Esteban Yan came in for Colon. Ibañez whiffed on a 1-2 pitch over the inner half. Sexson bounced a 3-1 pitch to short, and Cabrera's off-balance throw was picked at first by Kotchman. Reed scored on the play.
»» ANGELS 5, MARINERS 2
Beltre popped an 0-2 pitch near the rightfield foul pole, where Rivera had the ball go past the end of his glove, allowing Beltre to sneak in with the double. Dobbs got ahead 3-1 and eventually scorched a full-count single through the hole on the right side, scoring Beltre.
»» ANGELS 5, MARINERS 3
Lopez punched a 1-2 pitch past Kotchman for a single, moving Dobbs to third, who had been going with the pitch. Torrealba whiffed on a 1-2 breaking ball outside.
Colon's line: 5 innings, 2 runs, 5 hits, 0 walks, 5 strikeouts, 68 pitches (47 strikes)
Yan's line: 1 inning, 1 run, 3 hits, 0 walks, 2 strikeouts, 27 pitches (19 strikes)
Moving along. Kotchman poked a first-pitch single into centerfield. Quinlan watched with the count 2-1 as Kotchman was hung up between first and second after a frew throws. Quinlan bounced out to third on the next pitch. Molina flew out to leftfield on a 3-1 pitch.
Hasegawa's line: 3 innings, 0 runs, 2 hits, 1 walk, 2 strikeouts, 39 pitches (21 strikes)
Brendan Donnelly came in for Yan. Betancourt fell behind 0-2 while Dave Valle revealed Gaylord Perry's strategy of cutting off the collar on his jackets and putting K-Y Jelly on his neck hair (this was all in reference to Donnelly's pine tar incident earlier this year). Betancourt grounded the 1-2 pitch to second. Ichiro hit a low liner to a running Finley in centerfield on a 2-0 pitch. Reed whiffed on a high 2-2 pitch.
Donnelly's line: 1 inning, 0 runs, 0 hits, 0 walks, 1 strikeout, 16 pitches (11 strikes)
Matt Thornton came in for Hasegawa. Finley roped a 1-2 pitch for a single into rightfield. Figgins got ahead 3-0 before bouncing to third on a full-count, moving Figgins to second.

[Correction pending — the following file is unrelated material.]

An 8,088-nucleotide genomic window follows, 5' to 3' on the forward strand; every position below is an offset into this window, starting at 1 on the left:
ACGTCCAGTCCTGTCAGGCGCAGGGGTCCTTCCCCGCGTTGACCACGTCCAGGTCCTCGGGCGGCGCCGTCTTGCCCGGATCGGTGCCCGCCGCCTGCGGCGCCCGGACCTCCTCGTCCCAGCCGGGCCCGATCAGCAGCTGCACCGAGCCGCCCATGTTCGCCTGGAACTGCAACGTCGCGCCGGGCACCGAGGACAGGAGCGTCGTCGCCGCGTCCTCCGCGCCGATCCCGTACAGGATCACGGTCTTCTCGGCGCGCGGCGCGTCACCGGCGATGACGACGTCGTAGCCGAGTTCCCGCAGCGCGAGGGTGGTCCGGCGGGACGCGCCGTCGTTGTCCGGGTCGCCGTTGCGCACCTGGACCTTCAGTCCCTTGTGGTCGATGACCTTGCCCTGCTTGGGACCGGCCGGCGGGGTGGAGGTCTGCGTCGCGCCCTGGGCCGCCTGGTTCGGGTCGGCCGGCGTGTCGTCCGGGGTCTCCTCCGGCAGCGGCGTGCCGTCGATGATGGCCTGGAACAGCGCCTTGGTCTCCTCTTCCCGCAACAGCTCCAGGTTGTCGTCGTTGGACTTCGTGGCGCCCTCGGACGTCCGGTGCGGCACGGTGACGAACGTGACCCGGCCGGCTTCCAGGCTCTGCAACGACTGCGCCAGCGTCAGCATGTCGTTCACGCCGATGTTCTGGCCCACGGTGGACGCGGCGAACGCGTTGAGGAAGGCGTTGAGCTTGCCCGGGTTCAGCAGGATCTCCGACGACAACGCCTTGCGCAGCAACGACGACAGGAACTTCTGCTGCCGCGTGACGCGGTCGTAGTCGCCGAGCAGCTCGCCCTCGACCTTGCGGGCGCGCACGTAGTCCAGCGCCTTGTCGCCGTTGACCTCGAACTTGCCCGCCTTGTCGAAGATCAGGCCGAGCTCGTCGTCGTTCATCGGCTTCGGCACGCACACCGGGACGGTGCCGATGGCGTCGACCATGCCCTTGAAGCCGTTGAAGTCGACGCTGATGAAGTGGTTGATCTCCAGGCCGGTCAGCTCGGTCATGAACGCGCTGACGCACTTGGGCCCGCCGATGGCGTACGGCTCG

Julio Mateo came in for Thornton. Cabrera fell behind 0-2 and popped a 1-2 pitch to Beltre, who reached over the railing of the camera well on the left side to make the catch. Anderson foul-tipped a 1-2 pitch into Torrealba's glove for a strikeout.
Thornton's line: 1/3 inning, 0 runs, 1 hit, 0 walks, 0 strikeouts, 10 pitches (6 strikes)
Scot Shields came in for Donnelly. Ibañez walked on four pitches (final pitch up and away). Sexson got ahead 3-1 and took a full-count pitch down the pipe. Beltre took a 1-2 pitch way outside and to the backstop, moving Ibañez to second. Beltre later took the 2-2 pitch in the dirt, but not far enough away to advance Ibañez to third. Beltre finally whiffed on a full-count pitch in the dirt (2-3 putout), but Ibañez moved to third on the play. Dobbs flew out to leftfield on a 3-1 pitch.
Shields' line: 1 inning, 0 runs, 0 hits, 1 walk, 2 strikeouts, 21 pitches (8 strikes)
Yep. Guerrero got ahead 2-0 before walking on a full-count pitch barely outside. Rivera grounded up the middle into a 6-4-3 double play. Kotchman bounced a 3-1 pitch right to short.
Mateo's line: 1 2/3 innings, 0 runs, 0 hits, 1 walk, 1 strikeout, 23 pitches (13 strikes)
Francisco Rodriguez came in for Shields. Lopez got ahead 2-0 and later whiffed on a full-count pitch way outside. Dave Hansen, hitting for Torrealba, worked a 1-2 count full before flying out just inside the leftfield line. Betancourt popped high to centerfield. Ballgame.
Rodriguez' line: 1 inning, 0 runs, 0 hits, 0 walks, 1 strikeout, 17 pitches (10 strikes)
Gameball: Shigetoshi Hasegawa.
After Jeff Harris floundered to start the game, someone had to take the middle innings of the game, and Hasegawa did so in this game, and with good results. I would have thought Julio Mateo was going to be the first guy out of the bullpen, but apparently not. Of course, it's come quite clear that Hasegawa's role in the bullpen is definitely different compared to what it was in years past, or even compared to the start of the season. In any event, Hasegawa faced only ten batters in his three innings of work, just one over the minimum. He did get the benefit of a double play to end the fifth as well as having Casey Kotchman wandering aimlessly between first and second. Kotchman doubled, homered, and drove in three runs in a 3-for-4 day, so I think he sort of made up for the baserunning blunder. He was a triple away from the cycle. In any event, Hasegawa held the game close after Harris was gone, and wouldn't you know it, the Mariners were down only 5-3 when Hasegawa was replaced with Matt Thornton. Hasegawa did his job.
Goat: Jeff Harris.